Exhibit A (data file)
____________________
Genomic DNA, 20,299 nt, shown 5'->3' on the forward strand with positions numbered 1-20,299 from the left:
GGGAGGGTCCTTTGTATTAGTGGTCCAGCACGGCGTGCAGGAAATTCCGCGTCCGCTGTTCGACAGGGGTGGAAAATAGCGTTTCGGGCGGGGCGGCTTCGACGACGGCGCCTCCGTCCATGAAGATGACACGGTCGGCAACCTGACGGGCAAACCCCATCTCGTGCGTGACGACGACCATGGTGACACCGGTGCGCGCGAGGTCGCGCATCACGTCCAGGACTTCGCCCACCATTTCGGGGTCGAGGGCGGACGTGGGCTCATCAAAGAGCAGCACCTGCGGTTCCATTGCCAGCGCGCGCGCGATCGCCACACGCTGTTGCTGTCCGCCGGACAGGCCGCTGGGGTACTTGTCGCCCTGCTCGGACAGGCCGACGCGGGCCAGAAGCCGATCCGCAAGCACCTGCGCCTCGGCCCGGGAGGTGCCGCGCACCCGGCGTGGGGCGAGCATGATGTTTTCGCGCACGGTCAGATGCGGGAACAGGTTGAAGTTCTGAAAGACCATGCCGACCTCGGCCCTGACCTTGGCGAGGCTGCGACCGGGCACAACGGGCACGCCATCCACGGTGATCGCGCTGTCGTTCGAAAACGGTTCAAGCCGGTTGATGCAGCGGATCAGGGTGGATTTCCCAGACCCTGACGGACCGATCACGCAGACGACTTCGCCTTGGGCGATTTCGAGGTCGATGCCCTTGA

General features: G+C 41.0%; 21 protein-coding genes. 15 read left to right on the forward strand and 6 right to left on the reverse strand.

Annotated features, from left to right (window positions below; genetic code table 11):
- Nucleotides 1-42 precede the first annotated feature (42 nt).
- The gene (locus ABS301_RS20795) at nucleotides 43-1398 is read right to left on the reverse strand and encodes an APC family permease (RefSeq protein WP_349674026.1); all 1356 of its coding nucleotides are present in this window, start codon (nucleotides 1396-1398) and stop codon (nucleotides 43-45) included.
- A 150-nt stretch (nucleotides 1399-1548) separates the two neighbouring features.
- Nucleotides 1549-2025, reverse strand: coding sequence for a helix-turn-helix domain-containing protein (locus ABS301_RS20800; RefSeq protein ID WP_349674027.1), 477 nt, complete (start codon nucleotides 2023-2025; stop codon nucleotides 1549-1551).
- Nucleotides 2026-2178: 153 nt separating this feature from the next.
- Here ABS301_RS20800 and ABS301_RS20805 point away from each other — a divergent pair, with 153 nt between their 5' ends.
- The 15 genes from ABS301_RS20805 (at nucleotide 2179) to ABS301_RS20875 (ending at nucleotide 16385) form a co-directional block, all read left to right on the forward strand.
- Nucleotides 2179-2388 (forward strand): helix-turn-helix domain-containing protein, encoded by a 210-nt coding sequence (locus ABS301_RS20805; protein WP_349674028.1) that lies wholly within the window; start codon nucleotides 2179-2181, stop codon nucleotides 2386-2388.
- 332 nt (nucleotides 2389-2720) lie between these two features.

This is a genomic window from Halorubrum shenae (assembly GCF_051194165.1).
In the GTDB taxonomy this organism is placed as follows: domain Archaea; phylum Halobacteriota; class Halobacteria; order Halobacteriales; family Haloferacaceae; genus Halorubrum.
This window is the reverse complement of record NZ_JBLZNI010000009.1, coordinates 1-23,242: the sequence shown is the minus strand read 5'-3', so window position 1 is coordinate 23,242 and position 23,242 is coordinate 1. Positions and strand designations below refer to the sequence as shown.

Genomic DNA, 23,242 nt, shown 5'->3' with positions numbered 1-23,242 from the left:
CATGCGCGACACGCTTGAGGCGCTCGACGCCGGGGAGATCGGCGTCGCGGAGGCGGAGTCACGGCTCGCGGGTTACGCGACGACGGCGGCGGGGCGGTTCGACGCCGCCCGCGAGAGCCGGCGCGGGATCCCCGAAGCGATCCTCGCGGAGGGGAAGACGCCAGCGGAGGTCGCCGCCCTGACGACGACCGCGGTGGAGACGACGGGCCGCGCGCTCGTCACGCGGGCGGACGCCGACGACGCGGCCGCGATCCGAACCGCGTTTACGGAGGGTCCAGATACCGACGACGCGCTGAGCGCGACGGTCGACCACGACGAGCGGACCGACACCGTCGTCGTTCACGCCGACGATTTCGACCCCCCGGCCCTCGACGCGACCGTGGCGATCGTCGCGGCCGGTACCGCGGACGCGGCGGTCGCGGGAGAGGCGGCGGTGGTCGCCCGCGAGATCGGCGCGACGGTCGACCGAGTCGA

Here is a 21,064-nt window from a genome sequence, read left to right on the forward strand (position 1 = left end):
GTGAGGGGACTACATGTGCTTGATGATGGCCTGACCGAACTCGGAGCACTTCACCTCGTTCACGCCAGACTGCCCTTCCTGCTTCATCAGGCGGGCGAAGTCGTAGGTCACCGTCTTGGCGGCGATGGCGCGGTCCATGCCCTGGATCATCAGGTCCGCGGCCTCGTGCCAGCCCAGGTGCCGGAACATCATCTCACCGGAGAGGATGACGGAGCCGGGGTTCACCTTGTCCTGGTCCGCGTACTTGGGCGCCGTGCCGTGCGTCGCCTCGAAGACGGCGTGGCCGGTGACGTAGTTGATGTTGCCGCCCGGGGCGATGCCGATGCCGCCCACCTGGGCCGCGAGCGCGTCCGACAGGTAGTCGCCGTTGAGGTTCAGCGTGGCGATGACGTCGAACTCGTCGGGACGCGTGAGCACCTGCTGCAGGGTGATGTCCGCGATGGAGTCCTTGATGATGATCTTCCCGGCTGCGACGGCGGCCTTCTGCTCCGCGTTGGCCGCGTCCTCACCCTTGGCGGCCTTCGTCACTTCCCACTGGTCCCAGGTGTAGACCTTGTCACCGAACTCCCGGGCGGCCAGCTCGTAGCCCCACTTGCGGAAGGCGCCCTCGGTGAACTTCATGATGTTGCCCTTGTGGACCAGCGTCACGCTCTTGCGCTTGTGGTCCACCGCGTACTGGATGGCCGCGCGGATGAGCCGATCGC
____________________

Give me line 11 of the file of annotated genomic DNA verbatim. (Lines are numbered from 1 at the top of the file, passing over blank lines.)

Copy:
- The 15 genes from ABS301_RS20805 (at nucleotide 2179) to ABS301_RS20875 (ending at nucleotide 16385) form a co-directional block, all read left to right on the forward strand.